Preparing to survive a typical day of being Digbys friend wasn’t that different from preparing to survive the apocalypse.
Her first day not in school (because she cut) in her new hometown that will soon be her old hometown (because she’s getting out of Dodge as fast as she can) Zoe meets Digby. Or rather, Digby decides he’s going to meet Zoe and get her to help him find missing teenager. Zoe isn’t sure how, but Digby—the odd and brilliant and somehow…attractive?—Digby always gets what he wants, including her help on several illegal ventures. Before she knows it, Zoe has vandalized an office complex with fake snow, pretended to buy drugs alongside a handsome football player dressed like the Hulk, had a throw-down with a possible cult, and, oh yeah, saved her new hometown (which might be worth making her permanent hometown after all.)
A mystery where catching the crook isn’t the only hook, a romance where the leading man is decidedly unromantic, a story about friendship where they aren’t even sure they like each other—Trouble is a Friend of Mine is a YA debut you won’t soon forget.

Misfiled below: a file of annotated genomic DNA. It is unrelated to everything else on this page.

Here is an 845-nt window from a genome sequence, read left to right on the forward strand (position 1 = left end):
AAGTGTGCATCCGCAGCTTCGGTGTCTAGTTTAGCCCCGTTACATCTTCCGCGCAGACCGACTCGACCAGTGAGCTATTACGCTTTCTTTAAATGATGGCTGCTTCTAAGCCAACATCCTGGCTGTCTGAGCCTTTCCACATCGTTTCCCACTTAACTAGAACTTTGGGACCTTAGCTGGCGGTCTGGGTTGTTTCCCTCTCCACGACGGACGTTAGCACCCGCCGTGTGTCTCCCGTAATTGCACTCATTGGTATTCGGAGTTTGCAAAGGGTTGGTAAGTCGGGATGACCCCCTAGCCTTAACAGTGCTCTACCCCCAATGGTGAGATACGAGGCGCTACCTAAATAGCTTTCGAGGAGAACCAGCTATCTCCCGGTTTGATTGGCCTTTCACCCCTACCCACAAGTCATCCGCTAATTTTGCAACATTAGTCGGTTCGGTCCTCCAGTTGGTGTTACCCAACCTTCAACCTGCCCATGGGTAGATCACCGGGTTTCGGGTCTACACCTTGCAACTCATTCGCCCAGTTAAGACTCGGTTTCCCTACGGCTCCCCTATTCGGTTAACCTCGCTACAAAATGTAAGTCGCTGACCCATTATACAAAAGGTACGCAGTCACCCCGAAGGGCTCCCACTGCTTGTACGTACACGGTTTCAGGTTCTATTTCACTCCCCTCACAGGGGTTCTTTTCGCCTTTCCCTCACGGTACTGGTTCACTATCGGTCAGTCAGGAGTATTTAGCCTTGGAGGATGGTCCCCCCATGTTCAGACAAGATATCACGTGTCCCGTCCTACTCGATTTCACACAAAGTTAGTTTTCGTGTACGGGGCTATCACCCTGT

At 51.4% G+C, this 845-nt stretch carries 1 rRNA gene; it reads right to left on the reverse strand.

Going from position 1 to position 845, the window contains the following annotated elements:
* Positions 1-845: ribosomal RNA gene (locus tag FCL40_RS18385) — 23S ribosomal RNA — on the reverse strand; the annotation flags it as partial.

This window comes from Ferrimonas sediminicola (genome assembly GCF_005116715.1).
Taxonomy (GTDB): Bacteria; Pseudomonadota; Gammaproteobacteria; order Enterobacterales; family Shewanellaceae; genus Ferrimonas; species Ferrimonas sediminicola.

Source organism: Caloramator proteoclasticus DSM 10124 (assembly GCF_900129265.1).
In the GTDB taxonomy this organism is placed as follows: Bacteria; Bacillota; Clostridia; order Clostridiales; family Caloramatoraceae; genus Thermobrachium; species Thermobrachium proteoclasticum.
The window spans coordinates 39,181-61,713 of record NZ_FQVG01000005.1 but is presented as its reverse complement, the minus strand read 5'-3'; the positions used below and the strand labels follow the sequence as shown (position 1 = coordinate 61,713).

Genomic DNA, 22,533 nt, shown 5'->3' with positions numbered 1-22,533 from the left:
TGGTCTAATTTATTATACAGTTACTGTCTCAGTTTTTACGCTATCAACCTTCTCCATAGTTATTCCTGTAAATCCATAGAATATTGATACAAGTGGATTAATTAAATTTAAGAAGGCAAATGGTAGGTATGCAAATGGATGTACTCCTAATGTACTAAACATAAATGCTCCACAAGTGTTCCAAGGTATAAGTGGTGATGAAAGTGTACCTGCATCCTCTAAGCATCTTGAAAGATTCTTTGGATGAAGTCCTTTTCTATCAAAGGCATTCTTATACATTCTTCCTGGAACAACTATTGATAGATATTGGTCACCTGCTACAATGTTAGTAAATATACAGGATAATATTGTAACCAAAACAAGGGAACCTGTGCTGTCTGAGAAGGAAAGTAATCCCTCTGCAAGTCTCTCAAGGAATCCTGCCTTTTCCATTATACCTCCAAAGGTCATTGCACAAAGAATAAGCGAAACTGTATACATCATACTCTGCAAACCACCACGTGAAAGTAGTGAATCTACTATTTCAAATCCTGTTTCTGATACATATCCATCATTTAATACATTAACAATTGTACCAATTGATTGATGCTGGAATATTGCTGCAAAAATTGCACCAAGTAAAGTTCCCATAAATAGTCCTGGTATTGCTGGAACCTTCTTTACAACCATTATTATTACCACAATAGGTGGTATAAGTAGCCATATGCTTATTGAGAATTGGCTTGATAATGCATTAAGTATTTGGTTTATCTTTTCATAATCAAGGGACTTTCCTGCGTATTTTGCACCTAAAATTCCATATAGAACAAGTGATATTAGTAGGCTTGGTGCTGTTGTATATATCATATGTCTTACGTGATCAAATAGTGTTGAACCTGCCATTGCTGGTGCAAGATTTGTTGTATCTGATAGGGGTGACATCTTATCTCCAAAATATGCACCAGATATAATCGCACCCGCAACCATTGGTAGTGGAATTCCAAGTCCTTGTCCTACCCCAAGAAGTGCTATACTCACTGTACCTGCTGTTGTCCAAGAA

First sentence: “I’ve been telling Mom to change the drained batteries in the doorbell since we moved in.”
What happens when you cross Sherlock with Veronica Mars with Ferris Bueller’s Day Off? You get Trouble is a Friend of Mine, but the questions you really want to know the answers to are: 1. does the book warrant those comparisons? and 2. is it actually good? Well, I’m glad you stopped by.
Trouble is a Friend of Mine follows Zoe Webster, who recently moved to River Heights with her mom after her parents divorced, and Philip Digby, a suit-wearing teenager who befriends Zoe and ropes her into his investigation (more like shenanigans). They attempt to solve the mystery of the missing teenager as well as the weird cult that lives across the street from Zoe. The situations they get themselves into are both amusing, ridiculous, and dangerous. Will they be okay? Will they solve the mysteries?